COVID-19 lockdowns halve human-related seismic vibrations across globe
As much of the world has ground to a halt in 2020 due to the spread of the novel coronavirus, it has provided scientists with a unique opportunity to observe some of the impacts we humans have on the planet. Researchers from Imperial College London have delved into what these lockdowns have meant for human-caused Earth vibrations, leading to the discovery of what they say is the longest and most pronounced quiet period of seismic noise in recorded history.
With fewer humans on the move, we have seen significant dips in carbon emissions and air pollution at different points of 2020, with the latter even being shown to boost the output of solar panels in certain cities.
The new study centers on seismic noise generated by vibrations in the Earth. While these can come from natural phenomena like earthquakes and volcanoes, they can also be generated by human activity such as travel and industry.
These vibrations are measured by seismometers, and by looking at data taken from stations around the world scientists can track declines in human-generated seismic noise. These have previously been observed during lulls like the Christmas and New Year period, but the new analysis shows that the COVID-19 lockdowns have taken things to a whole new level.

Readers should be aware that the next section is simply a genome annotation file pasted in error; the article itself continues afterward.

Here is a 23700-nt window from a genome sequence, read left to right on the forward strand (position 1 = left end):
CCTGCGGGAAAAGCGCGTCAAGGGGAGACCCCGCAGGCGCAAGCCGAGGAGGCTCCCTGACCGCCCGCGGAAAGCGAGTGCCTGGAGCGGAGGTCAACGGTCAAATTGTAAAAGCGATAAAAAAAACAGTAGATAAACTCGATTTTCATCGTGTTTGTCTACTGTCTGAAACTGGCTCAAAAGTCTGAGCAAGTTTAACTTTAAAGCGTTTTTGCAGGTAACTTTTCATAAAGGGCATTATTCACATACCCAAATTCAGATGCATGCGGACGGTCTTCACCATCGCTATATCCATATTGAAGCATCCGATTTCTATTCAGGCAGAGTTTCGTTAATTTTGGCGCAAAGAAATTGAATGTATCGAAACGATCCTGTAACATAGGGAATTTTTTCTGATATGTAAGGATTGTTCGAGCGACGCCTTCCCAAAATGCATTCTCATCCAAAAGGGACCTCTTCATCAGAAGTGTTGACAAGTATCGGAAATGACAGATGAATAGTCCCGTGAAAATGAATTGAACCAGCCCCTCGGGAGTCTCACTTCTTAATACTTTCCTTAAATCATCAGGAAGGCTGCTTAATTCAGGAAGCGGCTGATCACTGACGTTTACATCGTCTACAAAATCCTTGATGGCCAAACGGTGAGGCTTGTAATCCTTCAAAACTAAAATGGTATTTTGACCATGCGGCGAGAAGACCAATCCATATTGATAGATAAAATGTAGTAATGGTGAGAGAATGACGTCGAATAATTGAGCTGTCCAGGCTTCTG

The data was sourced from 268 seismic stations in 117 different countries, and significant reductions in noise were observed at 185 of those following the lockdowns in many areas. In all, this amounted to an average drop in human-generated vibrations of 50 percent between March and May this year, with the largest drops seen in dense urban areas such as New York City and Singapore.
“This quiet period is the longest and largest dampening of human-caused seismic noise since we started monitoring the Earth in detail using vast monitoring networks of seismometers,” says study co-author Dr Stephen Hicks.
Beyond offering another interesting insight into the effects of the pandemic, the research also opens up new pathways of study relating to human-generated noise and natural seismic vibrations. The quiet time has enabled the scientists to tune into more subtle earthquake signals that would otherwise be drowned out, which might be indicative of impending disasters and could lead to new and improved techniques to detect the warning signs.
“The lockdowns caused by the coronavirus pandemic may have given us a glimmer of insight into how human and natural noise interacts with the Earth,” says Hicks. “We hope this insight will spawn new studies that help us listen better to the Earth and understand natural signals we would otherwise have missed.”
The research was published in the journal Science, while the video below offers a visualization of the shift in seismic noice as the lockdowns took effect.
Source: Imperial College London